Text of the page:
Skip to main content
Dartmouth-Hitchcock logo
Home / For Patients & Visitors / D-H Stories / Joanne's Journal Digest - August 2018
In This Section

Joanne's Journal Digest - August 2018

Joanne M. Conroy, MD, CEO and President of Dartmouth-Hitchcock

Joanne’s Journal Digest is a compilation of messages from Joanne M. Conroy, MD, CEO and President of Dartmouth-Hitchcock. Joanne’s Journal reflects her thoughts and opinions on a wide variety of topics affecting our communities. This month she talks about the importance of sleep.

Recently I listened to an NPR interview with Matthew Walker, the author of a book titled “Why We Sleep.”

It is estimated that sleep disorders affect 50 to 70 million Americans, and the long-term effects of sleep loss and sleep disorders have been associated with an increased risk of hypertension, diabetes, obesity, depression, heart attack and stroke. Sleep deprivation can result in cognitive impairment and may affect performance in tasks that require vigilance, decision making and memory planning

There were many assumptions I had about the need for sleep that the author de-bunked in this interview. Like many, I am up each day at 4:30 am and often don’t go to bed until 10 or 10:30 pm, which means I’m living on six hours of sleep instead of the recommended eight hours. I thought that catching a nap on the weekend was all I needed to repay my sleep debt! Not so fast…

Sleep actually plays a vital role in how our brain and body functions. And, as we get older, we need the same amount of sleep but may need to go to bed earlier to get the same long-term benefits.

In his book, Walker recommends the following to adjust your schedule to get better sleep:

  • No screens at night. Blue light from screens inhibits your melatonin production, which makes it harder to get to sleep.
  • Exercise, but not right before bed. People who exercise sleep better, but if you do so right before bed your body temperature and heart rate will still be up.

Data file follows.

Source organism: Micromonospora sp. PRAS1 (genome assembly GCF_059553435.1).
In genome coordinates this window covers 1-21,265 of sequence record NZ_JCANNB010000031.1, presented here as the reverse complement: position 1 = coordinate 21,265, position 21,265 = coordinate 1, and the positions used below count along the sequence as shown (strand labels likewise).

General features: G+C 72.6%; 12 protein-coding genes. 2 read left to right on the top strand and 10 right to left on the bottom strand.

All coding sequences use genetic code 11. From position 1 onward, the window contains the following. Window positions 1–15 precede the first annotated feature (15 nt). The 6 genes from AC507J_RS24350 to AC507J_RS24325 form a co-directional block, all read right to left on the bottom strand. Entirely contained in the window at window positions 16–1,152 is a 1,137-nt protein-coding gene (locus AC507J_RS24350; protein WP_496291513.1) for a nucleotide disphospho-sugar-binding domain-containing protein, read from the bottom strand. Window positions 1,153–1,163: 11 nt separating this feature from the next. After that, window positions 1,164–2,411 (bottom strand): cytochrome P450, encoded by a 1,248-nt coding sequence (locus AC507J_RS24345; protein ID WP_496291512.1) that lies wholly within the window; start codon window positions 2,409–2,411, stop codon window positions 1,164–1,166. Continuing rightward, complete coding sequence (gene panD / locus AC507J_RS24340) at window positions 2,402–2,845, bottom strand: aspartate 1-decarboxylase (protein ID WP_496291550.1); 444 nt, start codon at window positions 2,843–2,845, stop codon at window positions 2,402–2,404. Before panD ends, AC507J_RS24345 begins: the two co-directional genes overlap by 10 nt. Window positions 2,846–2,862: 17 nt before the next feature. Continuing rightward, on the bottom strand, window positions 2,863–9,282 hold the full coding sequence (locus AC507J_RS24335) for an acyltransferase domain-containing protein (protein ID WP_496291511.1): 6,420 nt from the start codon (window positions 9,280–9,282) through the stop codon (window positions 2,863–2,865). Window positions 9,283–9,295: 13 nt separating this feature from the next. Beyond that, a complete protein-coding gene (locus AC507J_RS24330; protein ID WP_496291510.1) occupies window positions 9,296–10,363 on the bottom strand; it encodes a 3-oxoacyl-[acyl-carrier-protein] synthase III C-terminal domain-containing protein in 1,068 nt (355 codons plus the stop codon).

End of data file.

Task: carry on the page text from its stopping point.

• Sleep in a cold room. You’ll sleep better because your core temperature drops when you sleep.
  • Take a hot bath or shower. When you take a hot bath, blood rises closer to the surface of your skin. Once you’re out of the bath, this makes it easier to release heat and actually lowers your body temperature.
  • Avoid sleeping pills. Sleeping pills don’t put you to sleep; they limit your deep NREM (non-rapid eye movement) sleep and REM sleep, so you aren’t actually getting the rest you need.
  • Avoid alcohol before bed. Alcohol inhibits deep NREM sleep and REM sleep.
  • Avoid caffeine in the afternoon. Caffeine has a half-life of 5-to-6 hours, meaning that it takes that long for your body to process just one half of the amount you took in.
  • Your body likes routines. If you wake up and go to sleep at roughly the same time each day, you’ll find it easier to sleep.
  • Dim the lights before bed to facilitate melatonin production.
  • Keep the room dark. Use blackout curtains or a sleep mask, so the sun doesn’t wake you up too early.

I tried an experiment for eight days incorporating many of Walker’s tips. And, I actually felt better in the morning after getting eight hours of sleep. There are a few things that are no cost ways to be healthier, and getting enough sleep is one of them.